Epidemiology offers a fruitful perspective to consider the malignancies evident in much contemporary writing. My perceptions here are far from universal, first because no one can get a proper grasp on what is happening in literature everywhere, and second because I am not an especially voracious reader. Yet more and more I am seeing not just the usual badness, but a particular and I think new kind of badness in the books I come across, which I doubt can be divorced from the documented rise in narcissistic traits in so-called Western countries – a real trend, even if most of the writing about it is vague, tawdry, and alarmist – and from the peculiar distortions effected on subjectivity, not only by social media, but by the compulsion to identity that appears a part of our Zeitgeist.
The cardinal feature of the badness in question appears to be the presumption either of inherent interest or of a claim on others’ interest independent of the aesthetic virtues of the text in question (the word aesthetic is marked off here because in certain cases, other putative virtues appear to displace, substitute for, or supersede aesthetic value). Dividing the two is a thorny task: in general, one might say that exemplars of the first tend to enjoy the favor of some already extant mediator of regard or privilege, while those of the second seek to exploit some aspect of their alienation from said mediators as evidence of a reprehensible exclusion from consideration.
In books of this kind, though the author may believe himself to have produced something of value, the actual burden of generating interest is passed off onto the reader, who, if he fails in this task, is subject to one of two sorts of opprobrium: the age-old charge of philistinism, if the author is established, or that of bigotry, if the author is excluded, subaltern, or what have you. In either case, the predominant feeling for the reader who is aware of, but has not succumbed to, advance praise, browbeating, or the obligation to enjoy, is boredom, exasperation, and vague, persistent irritation.
Such writing finds its analogue in the perplexing phenomena of social media: the selfie and particularly the status update. In an essay on Ben Lerner and Teju Cole for Uwe Schütte’s Über W.G. Sebald, I used the term “literary selfie” to describe these writers’ work, which is less concerned with the places, circumstances, or persons described therein than with the authors’ prominent visibility against the backdrop they provide. A recent study in Toronto by Dr. Daniel Re, et al. concluded that “Selfies may therefore produce the photographic equivalent of a meta-perceptual blind spot,” and found that “Selfie-takers generally overperceived the positive attributes purveyed by their selfies.” I have the sense that similar illusions obtain in the literary selfie: that authors who believe they are conveying probity, sagacity, and acumen in general manifest obtuseness, inconsideration, and intolerable self-regard.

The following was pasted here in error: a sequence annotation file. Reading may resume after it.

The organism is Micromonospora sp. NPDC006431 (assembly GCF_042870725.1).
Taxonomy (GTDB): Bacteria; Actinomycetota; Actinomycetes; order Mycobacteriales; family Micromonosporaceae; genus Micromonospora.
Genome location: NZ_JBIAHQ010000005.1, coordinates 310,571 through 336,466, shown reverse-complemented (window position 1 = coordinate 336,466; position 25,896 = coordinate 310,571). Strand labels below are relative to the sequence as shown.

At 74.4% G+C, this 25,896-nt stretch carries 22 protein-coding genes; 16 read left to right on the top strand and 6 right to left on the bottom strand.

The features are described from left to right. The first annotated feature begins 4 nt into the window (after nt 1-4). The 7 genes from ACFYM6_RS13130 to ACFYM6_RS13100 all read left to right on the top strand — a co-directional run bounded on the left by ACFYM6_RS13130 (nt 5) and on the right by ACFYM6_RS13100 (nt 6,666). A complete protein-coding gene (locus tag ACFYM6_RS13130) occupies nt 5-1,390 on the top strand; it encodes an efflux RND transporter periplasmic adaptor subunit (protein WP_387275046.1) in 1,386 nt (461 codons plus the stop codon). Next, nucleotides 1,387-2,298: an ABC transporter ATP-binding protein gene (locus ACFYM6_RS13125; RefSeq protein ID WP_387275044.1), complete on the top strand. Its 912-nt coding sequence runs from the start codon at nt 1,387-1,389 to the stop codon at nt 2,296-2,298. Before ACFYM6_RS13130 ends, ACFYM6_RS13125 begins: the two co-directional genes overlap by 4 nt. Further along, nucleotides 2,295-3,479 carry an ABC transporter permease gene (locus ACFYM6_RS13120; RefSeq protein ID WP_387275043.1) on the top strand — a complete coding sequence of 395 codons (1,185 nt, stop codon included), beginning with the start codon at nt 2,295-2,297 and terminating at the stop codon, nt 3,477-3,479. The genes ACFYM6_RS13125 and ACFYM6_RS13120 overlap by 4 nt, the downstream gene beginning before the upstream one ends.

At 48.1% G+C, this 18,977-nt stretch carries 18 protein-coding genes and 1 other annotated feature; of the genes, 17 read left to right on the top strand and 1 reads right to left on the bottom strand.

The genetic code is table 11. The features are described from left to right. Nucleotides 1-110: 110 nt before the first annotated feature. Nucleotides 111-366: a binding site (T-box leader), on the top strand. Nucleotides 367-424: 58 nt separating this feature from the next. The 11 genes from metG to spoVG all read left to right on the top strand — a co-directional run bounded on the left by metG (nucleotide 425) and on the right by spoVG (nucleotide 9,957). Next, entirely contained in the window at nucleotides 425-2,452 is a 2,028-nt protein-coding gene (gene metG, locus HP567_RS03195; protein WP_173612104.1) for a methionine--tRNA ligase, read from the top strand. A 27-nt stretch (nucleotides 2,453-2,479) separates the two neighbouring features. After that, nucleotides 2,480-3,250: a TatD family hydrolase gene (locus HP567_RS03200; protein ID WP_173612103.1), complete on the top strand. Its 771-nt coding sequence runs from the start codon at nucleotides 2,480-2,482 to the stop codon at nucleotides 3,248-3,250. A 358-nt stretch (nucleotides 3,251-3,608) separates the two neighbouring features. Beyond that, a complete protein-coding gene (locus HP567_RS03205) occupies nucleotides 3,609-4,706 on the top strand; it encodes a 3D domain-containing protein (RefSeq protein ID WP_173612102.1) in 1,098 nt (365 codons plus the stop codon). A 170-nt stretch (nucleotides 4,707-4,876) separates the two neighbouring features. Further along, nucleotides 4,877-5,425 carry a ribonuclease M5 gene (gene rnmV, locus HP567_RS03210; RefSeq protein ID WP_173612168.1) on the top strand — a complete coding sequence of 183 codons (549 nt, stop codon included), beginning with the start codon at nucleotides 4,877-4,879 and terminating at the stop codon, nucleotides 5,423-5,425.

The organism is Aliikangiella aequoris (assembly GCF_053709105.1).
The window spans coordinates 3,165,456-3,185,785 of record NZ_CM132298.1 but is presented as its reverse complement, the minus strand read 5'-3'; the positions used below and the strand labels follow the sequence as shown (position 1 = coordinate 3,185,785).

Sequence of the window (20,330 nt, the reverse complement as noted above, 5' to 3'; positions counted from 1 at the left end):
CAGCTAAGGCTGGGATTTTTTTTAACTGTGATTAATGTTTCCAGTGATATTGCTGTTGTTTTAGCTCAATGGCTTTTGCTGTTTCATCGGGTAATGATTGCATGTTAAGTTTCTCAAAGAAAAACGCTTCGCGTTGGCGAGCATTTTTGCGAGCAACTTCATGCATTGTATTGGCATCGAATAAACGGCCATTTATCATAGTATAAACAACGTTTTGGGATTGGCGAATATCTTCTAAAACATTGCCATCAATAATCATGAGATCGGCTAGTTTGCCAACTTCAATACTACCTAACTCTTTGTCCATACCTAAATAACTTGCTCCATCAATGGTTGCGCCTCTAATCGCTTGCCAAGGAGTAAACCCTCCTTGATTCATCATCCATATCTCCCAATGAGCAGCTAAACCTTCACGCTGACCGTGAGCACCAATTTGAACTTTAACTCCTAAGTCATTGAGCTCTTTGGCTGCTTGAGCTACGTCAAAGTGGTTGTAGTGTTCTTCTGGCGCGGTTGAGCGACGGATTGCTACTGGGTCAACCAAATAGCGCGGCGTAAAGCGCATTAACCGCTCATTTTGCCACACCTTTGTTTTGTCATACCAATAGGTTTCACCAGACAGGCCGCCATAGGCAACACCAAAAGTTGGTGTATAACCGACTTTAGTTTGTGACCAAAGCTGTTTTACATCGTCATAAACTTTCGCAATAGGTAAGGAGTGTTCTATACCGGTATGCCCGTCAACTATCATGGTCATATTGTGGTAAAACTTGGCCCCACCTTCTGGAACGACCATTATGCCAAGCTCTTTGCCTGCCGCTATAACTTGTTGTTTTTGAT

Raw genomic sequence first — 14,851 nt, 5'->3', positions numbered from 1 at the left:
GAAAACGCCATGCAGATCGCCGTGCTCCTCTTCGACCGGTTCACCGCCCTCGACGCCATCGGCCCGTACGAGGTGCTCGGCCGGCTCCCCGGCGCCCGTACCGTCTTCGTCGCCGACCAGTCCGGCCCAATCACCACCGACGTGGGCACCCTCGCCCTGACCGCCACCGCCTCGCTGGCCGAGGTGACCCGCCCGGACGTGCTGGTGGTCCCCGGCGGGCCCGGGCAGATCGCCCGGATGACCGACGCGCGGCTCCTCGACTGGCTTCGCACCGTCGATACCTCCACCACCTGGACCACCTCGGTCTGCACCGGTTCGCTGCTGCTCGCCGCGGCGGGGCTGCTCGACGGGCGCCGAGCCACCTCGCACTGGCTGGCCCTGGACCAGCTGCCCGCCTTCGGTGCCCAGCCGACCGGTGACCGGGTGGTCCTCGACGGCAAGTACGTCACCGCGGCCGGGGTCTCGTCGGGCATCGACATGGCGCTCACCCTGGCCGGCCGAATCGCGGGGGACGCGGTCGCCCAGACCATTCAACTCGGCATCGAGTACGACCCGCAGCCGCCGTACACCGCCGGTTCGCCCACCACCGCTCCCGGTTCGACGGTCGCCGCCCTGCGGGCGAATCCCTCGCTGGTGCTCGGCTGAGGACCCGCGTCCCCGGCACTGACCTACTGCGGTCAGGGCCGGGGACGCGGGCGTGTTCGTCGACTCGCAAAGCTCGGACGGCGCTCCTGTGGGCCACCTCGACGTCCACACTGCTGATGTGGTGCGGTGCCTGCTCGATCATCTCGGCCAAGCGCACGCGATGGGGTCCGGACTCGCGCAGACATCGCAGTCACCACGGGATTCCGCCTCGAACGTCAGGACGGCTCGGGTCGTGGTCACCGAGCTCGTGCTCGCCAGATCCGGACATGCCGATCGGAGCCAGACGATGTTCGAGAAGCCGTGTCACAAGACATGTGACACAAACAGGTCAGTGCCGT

As these traits come to predominate, writing suffers in interesting ways. Plotting, traditionally the source of tension, becomes slipshod and piecemeal, because the presumption that the reader is always already interested strips it of urgency, and the rationale for a given incident’s presence in the text is often vague. Repetitions abound, because the author, like a friend who insistently posts photographs of his meals or of drunken nights out with friends, has lost sight of the possibility that he might be boring. In Leaving the Atocha Station, for example, there are forty-seven references to the narrator’s fluency in Spanish, or lack thereof, eighteen to taking pills, thirty-five to drinking coffee, fifty-three to cannabis, twenty-three to the narrator’s “project,” and fifty-eight instances of the word “whatever.” Less than plotting, in the traditional sense, or character development, such iterations privilege a view of the subject as an accumulation of self-perceptions or “status updates.” This may account as well for the preponderance of adverbs in many books of this sort, which qualify non-falsifiable gradations of emotion.
The trouble with such writing, beyond its obvious complicity with the self-commodification increasingly requisite for literary success, and the abominable nature of a world in which the enticement of embodying an image or a product eclipses the temptation to be, is its vast incuriosity, its retrograde supposition of the fixity of the self. Even at its most brooding, it seems affected, more concerned with the lineaments of meditation than with its mechanics or the strange shores it might lead to, as though its representatives, starting to cramp from the unnatural posture, are already rankling, ready to post their update and move on.